In response, the Ministry explained to the Ombudsman that the Public Health contracts are for periods of either two or three years and each provider prepares either quarterly or six-monthly routine reports. Therefore, each of the 42 providers would have had contracts renewed at least once in the timeframe of this particular request. It also said that many intervening communications between officials and providers are typical and would be likely to fall within the scope of the request as it was presently worded. The Ministry advised that it would take 42 days (at 7.5 hours per day) to retrieve, analyse, collate, photocopy and process the information requested. The estimate was therefore calculated at 315 hours multiplied by $76 per hour with the first hour free of charge as set out in the Guidelines. The Ministry confirmed that it did not include the time spent in contacting providers and considering their responses in the cost estimate. Further, it did not propose reducing the charge for public interest reasons. The Ministry advised that the requester was the only member of the general public to make such a request that year and it therefore assumed that the level of public interest in understanding or participating effectively in the matter was not high. Accordingly, the Ministry considered its estimate of $23,864 was reasonable.
However, it was the Ombudsman’s understanding that the Ministry had previously released some of the information at issue to an opposition MP free of charge. It has long been the view of Ombudsmen that there should be consistency in the application of the Guidelines as between requesters. For example, it would not be reasonable to charge only the original requester where others receive information free of charge. The Ombudsman therefore asked the Ministry to confirm whether his understanding was correct and if so, he requested details of that previous release and the basis for any decision to charge the complainant in such circumstances.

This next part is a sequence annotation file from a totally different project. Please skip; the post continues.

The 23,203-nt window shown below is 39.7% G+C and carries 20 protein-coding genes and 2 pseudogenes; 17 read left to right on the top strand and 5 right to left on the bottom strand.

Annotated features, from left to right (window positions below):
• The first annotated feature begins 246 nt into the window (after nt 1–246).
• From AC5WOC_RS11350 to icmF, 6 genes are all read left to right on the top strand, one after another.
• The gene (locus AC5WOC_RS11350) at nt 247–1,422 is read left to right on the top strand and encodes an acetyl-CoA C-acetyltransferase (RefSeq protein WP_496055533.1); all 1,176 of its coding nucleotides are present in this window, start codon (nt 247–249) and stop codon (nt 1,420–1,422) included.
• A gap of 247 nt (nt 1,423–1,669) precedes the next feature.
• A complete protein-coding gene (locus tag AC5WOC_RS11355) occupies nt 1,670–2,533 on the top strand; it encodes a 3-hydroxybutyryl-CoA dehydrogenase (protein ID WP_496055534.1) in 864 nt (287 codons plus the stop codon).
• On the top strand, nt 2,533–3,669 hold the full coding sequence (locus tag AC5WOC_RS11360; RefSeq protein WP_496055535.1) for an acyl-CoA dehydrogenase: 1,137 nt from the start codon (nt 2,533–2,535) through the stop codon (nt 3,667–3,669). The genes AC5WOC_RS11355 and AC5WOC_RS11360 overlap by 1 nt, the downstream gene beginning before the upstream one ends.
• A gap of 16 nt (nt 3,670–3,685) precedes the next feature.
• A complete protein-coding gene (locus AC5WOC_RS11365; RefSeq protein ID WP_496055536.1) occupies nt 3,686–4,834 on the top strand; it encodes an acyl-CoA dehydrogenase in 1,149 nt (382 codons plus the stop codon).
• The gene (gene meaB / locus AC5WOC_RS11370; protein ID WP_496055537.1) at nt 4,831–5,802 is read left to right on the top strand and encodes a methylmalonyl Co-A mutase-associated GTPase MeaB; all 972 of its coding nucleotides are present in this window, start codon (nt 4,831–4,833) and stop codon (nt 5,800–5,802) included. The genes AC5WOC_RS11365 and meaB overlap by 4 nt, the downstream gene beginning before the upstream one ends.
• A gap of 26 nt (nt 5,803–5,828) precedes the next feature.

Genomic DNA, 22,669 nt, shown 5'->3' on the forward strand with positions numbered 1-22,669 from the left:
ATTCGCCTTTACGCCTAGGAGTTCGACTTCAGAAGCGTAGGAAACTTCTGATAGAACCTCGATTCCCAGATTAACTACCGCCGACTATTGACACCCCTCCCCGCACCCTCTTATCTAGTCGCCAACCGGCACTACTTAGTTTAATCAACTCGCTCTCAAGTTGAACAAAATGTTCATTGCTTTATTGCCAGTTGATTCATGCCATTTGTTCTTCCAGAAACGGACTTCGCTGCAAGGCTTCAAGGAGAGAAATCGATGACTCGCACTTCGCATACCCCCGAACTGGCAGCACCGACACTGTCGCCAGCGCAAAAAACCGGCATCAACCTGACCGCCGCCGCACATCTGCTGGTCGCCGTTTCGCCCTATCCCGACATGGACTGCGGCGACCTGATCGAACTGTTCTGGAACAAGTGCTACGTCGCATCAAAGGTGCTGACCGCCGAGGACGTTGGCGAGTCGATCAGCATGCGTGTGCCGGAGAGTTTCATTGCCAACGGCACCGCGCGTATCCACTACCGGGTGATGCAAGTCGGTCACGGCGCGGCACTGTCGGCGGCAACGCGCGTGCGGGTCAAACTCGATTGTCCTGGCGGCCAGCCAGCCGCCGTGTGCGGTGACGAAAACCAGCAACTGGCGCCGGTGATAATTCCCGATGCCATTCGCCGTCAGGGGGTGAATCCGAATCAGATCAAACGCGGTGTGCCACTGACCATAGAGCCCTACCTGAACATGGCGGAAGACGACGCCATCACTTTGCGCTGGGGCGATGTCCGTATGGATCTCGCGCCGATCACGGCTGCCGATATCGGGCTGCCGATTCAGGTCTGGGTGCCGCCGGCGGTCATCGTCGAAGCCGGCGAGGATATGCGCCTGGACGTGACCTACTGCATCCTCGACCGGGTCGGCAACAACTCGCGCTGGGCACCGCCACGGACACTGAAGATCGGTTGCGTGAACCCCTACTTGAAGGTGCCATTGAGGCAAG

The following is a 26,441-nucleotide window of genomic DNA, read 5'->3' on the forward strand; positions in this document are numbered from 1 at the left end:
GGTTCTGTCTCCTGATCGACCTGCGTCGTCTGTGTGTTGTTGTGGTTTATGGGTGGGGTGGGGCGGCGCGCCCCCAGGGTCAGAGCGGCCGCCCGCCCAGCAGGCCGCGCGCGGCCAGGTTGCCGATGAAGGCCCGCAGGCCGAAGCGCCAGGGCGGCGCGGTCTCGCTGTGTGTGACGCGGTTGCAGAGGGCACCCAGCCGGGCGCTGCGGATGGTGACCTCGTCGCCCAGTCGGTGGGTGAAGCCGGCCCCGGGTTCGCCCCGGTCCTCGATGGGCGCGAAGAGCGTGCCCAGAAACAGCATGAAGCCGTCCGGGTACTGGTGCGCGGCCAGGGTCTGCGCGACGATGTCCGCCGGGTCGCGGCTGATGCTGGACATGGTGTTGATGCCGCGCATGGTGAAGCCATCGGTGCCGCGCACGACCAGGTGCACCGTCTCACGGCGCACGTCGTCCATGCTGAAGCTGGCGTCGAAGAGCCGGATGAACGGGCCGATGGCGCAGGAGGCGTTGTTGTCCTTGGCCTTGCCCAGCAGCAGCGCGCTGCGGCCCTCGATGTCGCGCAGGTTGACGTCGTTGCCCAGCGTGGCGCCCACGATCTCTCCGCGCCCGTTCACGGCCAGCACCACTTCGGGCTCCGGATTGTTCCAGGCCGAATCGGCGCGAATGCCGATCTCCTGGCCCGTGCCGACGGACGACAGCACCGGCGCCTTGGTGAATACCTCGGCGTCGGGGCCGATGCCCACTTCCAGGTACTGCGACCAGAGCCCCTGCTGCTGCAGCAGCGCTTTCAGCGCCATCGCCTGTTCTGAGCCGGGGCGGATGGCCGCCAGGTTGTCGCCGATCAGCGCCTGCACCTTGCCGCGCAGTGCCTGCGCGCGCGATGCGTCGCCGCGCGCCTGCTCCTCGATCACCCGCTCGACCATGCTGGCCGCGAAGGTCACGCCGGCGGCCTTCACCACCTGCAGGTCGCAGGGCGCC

The Ministry confirmed that it had previously released copies of 39 contracts for three of the financial years covered by the request to an opposition MP free of charge. However, it noted that the complainant’s request was substantially more broad as it included another financial year and drafts of the contracts. As a result, even though some of the information had been released to the opposition MP, a search through the same files would be required to retrieve the additional material falling within the scope of the complainant’s request.
The Ministry agreed that, for the sake of consistency, it would release to the complainant free of charge the same information it had previously released to the opposition MP. Copies of the contracts for the outstanding financial year would still be charged for.
The Ombudsman asked the complainant to consider whether release of this information provided him with a basis to refine or narrow his request so that the task of identifying and collating the remaining information covered by his original request was more administratively manageable. The Ministry agreed to assist the complainant to refine his request.
The complainant did not respond. In the absence of further comments, the Ombudsman assumed that the information released had resolved the complaint and discontinued his enquiries on that basis.
This case note is published under the authority of the Ombudsmen Rules 1989. It sets out an Ombudsman’s view on the facts of a particular case. It should not be taken as establishing any legal precedent that would bind an Ombudsman in future.